Data from: Too hot to die? The effects of vegetation shading on past, present, and future activity budgets of two diurnal skinks from arid Australia
Grimm-Seyfarth, Annegret; Mihoub, Jean-Baptiste; Henle, Klaus (2018), Data from: Too hot to die? The effects of vegetation shading on past, present, and future activity budgets of two diurnal skinks from arid Australia, Dryad, Dataset, https://doi.org/10.5061/dryad.jg470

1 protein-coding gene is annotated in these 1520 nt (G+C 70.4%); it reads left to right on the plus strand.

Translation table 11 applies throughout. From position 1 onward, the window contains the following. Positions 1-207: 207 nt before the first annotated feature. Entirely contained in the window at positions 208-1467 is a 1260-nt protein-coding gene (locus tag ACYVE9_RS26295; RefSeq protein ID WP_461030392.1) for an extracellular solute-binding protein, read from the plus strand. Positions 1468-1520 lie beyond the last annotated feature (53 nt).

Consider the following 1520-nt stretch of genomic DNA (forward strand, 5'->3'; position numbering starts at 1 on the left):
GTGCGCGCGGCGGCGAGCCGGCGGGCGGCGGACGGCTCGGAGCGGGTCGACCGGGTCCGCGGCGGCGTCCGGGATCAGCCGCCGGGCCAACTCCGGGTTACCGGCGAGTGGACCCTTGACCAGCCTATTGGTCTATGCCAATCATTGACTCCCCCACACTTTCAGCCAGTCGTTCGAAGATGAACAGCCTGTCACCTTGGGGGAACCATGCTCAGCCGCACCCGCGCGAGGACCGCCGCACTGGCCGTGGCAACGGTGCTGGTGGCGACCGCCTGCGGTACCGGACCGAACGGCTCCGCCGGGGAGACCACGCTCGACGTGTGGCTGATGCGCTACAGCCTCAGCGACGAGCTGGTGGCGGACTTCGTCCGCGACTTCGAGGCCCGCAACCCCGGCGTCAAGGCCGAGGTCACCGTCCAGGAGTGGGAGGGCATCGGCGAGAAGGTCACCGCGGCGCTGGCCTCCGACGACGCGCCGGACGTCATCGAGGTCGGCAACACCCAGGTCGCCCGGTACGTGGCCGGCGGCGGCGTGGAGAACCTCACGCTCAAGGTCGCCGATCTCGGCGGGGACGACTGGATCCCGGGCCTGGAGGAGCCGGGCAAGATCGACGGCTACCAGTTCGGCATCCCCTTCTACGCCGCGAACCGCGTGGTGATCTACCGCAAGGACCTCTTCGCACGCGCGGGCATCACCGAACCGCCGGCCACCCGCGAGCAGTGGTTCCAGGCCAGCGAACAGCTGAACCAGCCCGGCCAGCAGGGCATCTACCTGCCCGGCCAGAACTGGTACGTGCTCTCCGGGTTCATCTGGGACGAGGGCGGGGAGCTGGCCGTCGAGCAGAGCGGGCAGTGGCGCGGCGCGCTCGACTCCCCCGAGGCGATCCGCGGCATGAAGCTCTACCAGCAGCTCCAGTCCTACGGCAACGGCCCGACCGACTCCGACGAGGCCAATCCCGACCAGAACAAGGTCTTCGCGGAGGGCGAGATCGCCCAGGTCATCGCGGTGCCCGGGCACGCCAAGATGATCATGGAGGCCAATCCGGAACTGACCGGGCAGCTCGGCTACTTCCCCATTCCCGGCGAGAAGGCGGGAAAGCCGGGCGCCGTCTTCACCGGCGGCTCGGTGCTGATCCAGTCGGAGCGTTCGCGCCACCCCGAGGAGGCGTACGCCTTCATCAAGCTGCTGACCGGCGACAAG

Behavioral thermoregulation is an important mechanism allowing ectotherms to respond to thermal variations. Its efficiency might become imperative for securing activity budgets under future climate change. For diurnal lizards, thermal microhabitat variability appears to be of high importance, especially in hot deserts where vegetation is highly scattered and sensitive to climatic fluctuations. We investigated the effects of a shading gradient from vegetation on body temperatures and activity timing for two diurnal, terrestrial desert lizards, Ctenotus regius, and Morethia boulengeri, and analyzed their changes under past, present, and future climatic conditions. Both species’ body temperatures and activity timing strongly depended on the shading gradient provided by vegetation heterogeneity. At high temperatures, shaded locations provided cooling temperatures and increased diurnal activity. Conversely, bushes also buffered cold temperature by saving heat. According to future climate change scenarios, cooler microhabitats might become beneficial to warm-adapted species, such as C. regius, by increasing the duration of daily activity. Contrarily, warmer microhabitats might become unsuitable for less warm-adapted species such as M. boulengeri for which midsummers might result in a complete restriction of activity irrespective of vegetation. However, total annual activity would still increase provided that individuals would be able to shift their seasonal timing towards spring and autumn. Overall, we highlight the critical importance of thermoregulatory behavior to buffer temperatures and its dependence on vegetation heterogeneity. Whereas studies often neglect ecological processes when anticipating species’ responses to future climate change the strongest impact of a changing climate on terrestrial ectotherms in hot deserts is likely to be the loss of shaded microhabitats rather than the rise in temperature itself. We argue that conservation strategies aiming at addressing future climate changes should focus more on the cascading effects of vegetation rather than on shifts of species distributions predicted solely by climatic envelopes.